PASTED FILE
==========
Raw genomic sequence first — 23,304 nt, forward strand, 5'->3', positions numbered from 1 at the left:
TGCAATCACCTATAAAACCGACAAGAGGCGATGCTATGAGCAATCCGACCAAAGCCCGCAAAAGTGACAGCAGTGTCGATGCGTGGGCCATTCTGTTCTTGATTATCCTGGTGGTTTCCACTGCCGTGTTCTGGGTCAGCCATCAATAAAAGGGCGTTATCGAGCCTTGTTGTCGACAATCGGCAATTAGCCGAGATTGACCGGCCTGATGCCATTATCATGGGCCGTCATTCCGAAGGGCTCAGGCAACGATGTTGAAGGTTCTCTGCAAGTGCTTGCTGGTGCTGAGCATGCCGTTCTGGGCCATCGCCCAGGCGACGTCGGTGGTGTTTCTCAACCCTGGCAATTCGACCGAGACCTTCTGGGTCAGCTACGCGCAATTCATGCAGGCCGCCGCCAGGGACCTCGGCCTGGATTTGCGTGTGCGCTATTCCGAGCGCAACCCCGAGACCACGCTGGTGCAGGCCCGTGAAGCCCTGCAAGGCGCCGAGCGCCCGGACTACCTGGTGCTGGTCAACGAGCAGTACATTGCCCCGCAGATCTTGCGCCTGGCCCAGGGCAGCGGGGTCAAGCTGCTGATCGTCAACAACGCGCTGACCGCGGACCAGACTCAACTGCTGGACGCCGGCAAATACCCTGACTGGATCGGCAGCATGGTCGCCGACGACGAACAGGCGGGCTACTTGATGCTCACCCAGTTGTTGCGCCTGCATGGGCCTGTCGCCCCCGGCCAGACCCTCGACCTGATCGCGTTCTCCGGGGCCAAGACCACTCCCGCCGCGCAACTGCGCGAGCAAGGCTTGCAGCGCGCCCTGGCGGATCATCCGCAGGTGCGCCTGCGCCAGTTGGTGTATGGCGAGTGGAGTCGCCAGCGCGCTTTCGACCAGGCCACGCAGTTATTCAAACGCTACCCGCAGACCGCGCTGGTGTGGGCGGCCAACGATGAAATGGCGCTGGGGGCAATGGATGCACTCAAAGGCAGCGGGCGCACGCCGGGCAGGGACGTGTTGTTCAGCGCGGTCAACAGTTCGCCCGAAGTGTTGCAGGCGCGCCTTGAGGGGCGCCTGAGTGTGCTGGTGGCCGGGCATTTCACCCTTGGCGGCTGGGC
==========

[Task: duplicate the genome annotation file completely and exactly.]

Raw genomic sequence first — 23,304 nt, forward strand, 5'->3', positions numbered from 1 at the left:
TGCAATCACCTATAAAACCGACAAGAGGCGATGCTATGAGCAATCCGACCAAAGCCCGCAAAAGTGACAGCAGTGTCGATGCGTGGGCCATTCTGTTCTTGATTATCCTGGTGGTTTCCACTGCCGTGTTCTGGGTCAGCCATCAATAAAAGGGCGTTATCGAGCCTTGTTGTCGACAATCGGCAATTAGCCGAGATTGACCGGCCTGATGCCATTATCATGGGCCGTCATTCCGAAGGGCTCAGGCAACGATGTTGAAGGTTCTCTGCAAGTGCTTGCTGGTGCTGAGCATGCCGTTCTGGGCCATCGCCCAGGCGACGTCGGTGGTGTTTCTCAACCCTGGCAATTCGACCGAGACCTTCTGGGTCAGCTACGCGCAATTCATGCAGGCCGCCGCCAGGGACCTCGGCCTGGATTTGCGTGTGCGCTATTCCGAGCGCAACCCCGAGACCACGCTGGTGCAGGCCCGTGAAGCCCTGCAAGGCGCCGAGCGCCCGGACTACCTGGTGCTGGTCAACGAGCAGTACATTGCCCCGCAGATCTTGCGCCTGGCCCAGGGCAGCGGGGTCAAGCTGCTGATCGTCAACAACGCGCTGACCGCGGACCAGACTCAACTGCTGGACGCCGGCAAATACCCTGACTGGATCGGCAGCATGGTCGCCGACGACGAACAGGCGGGCTACTTGATGCTCACCCAGTTGTTGCGCCTGCATGGGCCTGTCGCCCCCGGCCAGACCCTCGACCTGATCGCGTTCTCCGGGGCCAAGACCACTCCCGCCGCGCAACTGCGCGAGCAAGGCTTGCAGCGCGCCCTGGCGGATCATCCGCAGGTGCGCCTGCGCCAGTTGGTGTATGGCGAGTGGAGTCGCCAGCGCGCTTTCGACCAGGCCACGCAGTTATTCAAACGCTACCCGCAGACCGCGCTGGTGTGGGCGGCCAACGATGAAATGGCGCTGGGGGCAATGGATGCACTCAAAGGCAGCGGGCGCACGCCGGGCAGGGACGTGTTGTTCAGCGCGGTCAACAGTTCGCCCGAAGTGTTGCAGGCGCGCCTTGAGGGGCGCCTGAGTGTGCTGGTGGCCGGGCATTTCACCCTTGGCGGCTGGGC